We shall be told, of course, as a reason why the Government should not take the nation fully into their confidence, that the peril is not great enough, and that if, as we admit is quite likely, things now go well and a raid is not even attempted, or is stopped long before it reaches our shores, the Government will look very foolish for having caused a panic, and will be upbraided by the country for having called " Wolf ! " That, we venture to say, is not an argument worthy of serious men. If, which we do not believe, it has crossed the minds of our rulers, they have surely seen the answer to it. Quite apart from the possibility of invasion and the defence of the realm is the danger of the prolongation of the war. We know, and they know, that the prolongation of the war, though not so sensational, and though it does not appeal so much to the mind, might be an evil quite as great as, or even greater than, a raid which would mean the laying waste of two or three English counties. To use a. medical analogy once more, four or five actual flesh wounds, though they caused more suffering and horror, might be really much less dangerous to a patient than a long internal hemorrhage. Unless we finish the war within a reasonable time the vitality of the nation may be sapped, although in appear- ance all may go fairly well during the actual year or years of the war. There is one way, and only one way, of preventing a prolonged war, and that is by the provision of an army so large and so efficient that it will not merely take a gallant part in great battles, but actually by weight of numbers press back an enemy who is even at this moment, and after all his vast sacrifices in men, training new levies far more numerous than ours. Germany, after having put some four million men into the field, is still accomplishing this feat of improvisation. These are not the conditions under which we shall bring the war successfully to an end. But this truth is one which, we admit, it is very difficult to bring home to an insular and non-military people like our own. They are apt not to heed such talk, or, rather, to counter it by throwing in the face of the man they call a croaker some such gallant but quite petty incident as the charge of the London Scottish, or a daring cavalry action by some favourite regiment of Lancers or Dragoons. In fact, the Government cannot successfully use the prolongation-of-the-war argu- ment to get troops at a time when we appear to be doing fairly well in the field. The other aspect of the question is the only one which the Government can use successfully to bring home to the nation the seriousness of the situa- tion. And they have a perfect right to use it, for it is a true argument and not a fictitious one. If they use it, no one can fairly accuse them of trying to frighten the nation into what would be regarded as compulsory service. Again, it has the advantage that it will also greatly increase the efficiency of those preparations which the Government deem it right to make to meet invasion. When the nation knows exactly how we stand it will co-operate in a way which we venture to say will astonish the Government, prepared as they are for patriotic sacri- fices. Let the Government once make the nation realize the true situation, and treat them with confidence and not like children, and we are certain that the appeal for men will not fail. If, however, they make the appeal first, and then later have to take the nation into their confidence, it is highly likely that the appeal will fail—that is to say, will receive an inadequate answer. The Government must show the nation that this appeal is no ordinary recruiting effort, but that they really mean business. Let the country remember, also, that this is the last appeal which can be made on the voluntary basis. If it fails, whether through mismanagement by the Government or for any other reason, there is nothing left for us but compulsion of the kind which Abraham Lincoln was forced to adopt after the breakdown of the voluntary appeals—appeals which largely failed because the nation was not taken into the confidence of the Government at Washington.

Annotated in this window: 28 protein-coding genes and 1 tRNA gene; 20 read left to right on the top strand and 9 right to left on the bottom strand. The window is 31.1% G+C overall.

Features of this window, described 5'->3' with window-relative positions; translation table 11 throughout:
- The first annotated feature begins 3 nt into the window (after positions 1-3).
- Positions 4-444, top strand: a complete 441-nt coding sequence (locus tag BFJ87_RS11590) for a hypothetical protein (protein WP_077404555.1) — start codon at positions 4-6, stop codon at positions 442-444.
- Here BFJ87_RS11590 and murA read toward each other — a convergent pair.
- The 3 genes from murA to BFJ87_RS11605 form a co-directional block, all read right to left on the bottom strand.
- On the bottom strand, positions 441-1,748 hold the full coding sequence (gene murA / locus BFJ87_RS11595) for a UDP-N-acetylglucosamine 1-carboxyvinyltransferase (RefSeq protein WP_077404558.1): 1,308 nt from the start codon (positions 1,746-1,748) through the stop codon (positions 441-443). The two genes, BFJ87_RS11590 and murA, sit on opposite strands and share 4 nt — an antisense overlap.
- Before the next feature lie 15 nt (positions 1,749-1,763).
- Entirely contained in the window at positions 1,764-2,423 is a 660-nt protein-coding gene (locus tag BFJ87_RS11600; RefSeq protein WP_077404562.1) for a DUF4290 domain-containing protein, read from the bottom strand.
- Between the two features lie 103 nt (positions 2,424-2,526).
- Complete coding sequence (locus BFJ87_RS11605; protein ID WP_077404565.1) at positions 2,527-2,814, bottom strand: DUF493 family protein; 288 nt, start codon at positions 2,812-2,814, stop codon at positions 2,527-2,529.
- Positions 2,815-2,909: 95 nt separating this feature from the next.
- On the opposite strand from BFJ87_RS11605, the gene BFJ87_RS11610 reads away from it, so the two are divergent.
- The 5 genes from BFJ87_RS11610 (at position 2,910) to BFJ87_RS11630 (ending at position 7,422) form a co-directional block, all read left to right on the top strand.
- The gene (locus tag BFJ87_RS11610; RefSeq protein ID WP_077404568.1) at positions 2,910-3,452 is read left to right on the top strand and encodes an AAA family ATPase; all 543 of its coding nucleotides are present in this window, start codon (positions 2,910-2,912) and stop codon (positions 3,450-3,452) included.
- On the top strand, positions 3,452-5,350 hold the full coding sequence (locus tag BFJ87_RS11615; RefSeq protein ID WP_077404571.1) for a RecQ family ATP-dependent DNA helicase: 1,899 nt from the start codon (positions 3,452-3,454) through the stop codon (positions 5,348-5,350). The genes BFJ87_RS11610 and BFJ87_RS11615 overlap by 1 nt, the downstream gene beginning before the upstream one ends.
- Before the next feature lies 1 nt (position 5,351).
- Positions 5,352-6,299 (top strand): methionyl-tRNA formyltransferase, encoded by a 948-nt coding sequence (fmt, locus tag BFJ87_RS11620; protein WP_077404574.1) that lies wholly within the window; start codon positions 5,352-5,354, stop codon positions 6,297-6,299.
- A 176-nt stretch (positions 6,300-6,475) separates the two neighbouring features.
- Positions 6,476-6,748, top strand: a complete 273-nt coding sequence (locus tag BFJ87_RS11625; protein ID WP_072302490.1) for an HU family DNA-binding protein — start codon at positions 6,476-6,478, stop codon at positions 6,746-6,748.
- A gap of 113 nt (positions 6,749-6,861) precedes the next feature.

One last word of warning. If the present appeal goes well at the beginning, the military authorities must not be allowed to turn off the tap because they happen to think that it would be convenient to do so. You may kill a. recruiting boom once, but if you kill it twice it can never be revived. And we cannot forget that it was the military authorities and no one else who killed the last boom in recruiting. Those who were, as was the present writer, in direct touch with recruiting offices, know that the boom was in no sense falling off from what we may call internal reasons. The mee kept coming in, and all the voluntary agencies engaged in bringing them in were able and willing to continue their work. Whatever may be said now, the recruiting boom when at its height was deliberately killed by the military authorities. By raising the standard to the Guards' level, a standard which no European army has ever attempted to enforce, the War Office in effect stated in trumpet tones to all but some ten per cent. of the eligible male population that they were not wanted. "No man of ordinary height need apply," was the signal kept flying. But things were even worse than this. Though no doubt no written instructions were given to the recruiting offices, the staffs in those offices let it be known that they had in effect been told that their object must be to stop recruiting and that the authorities would take no more men. The news, or, if you will, the false news, ran like lightning up and down the country. " They do not want you and won't have you," passed from mouth to mouth and killed the recruiting boom with a rapidity which was astonishing, leaving plenty of sore hearts among the men who had brought themselves to the point of enlisting and then were in effect told : " What is the good of men like you coming and enlisting ? Don't you see we don't want dwarfs and weaklings like you!" The War Office have rendered magnificent service to the nation in the way of quick training, of organization, and of improvising at lightning speed every form of equipment, and they have done this with the mini- mum of fuss and confusion and expense. The great services thus rendered by Lord Kitchener and those under him will never be forgotten by the nation. But this fact, which we gladly acknowledge, cannot pre- vent us from pointing out the folly and fatuity of the way in which the military authorities killed the recruiting boom. If only they bad adopted the plan of registration advocated in these columns and en- dorsed by thousands of sensible men all over the country, we should now have a waiting list of half a million men ready for the War Office call, and more men coining in every day to increase that waiting list. But for some reason known only to themselves, the War Office chose to reject this plan, and to try their own system of turning the tap on and off when and how they liked, with disastrous results. Of course, they did not do it con- sciously or maliciously, but with the most excellent intentions. In a word, they did it for the best. Nobody alleges that they would do it for anything else, but the fact remains that they did it. However, we do not suggest that this should be remembered against them, or allowed to derogate in the slightest degree from their great ser- vices. All we want to make sure of is that they shall not be allowed to do it again.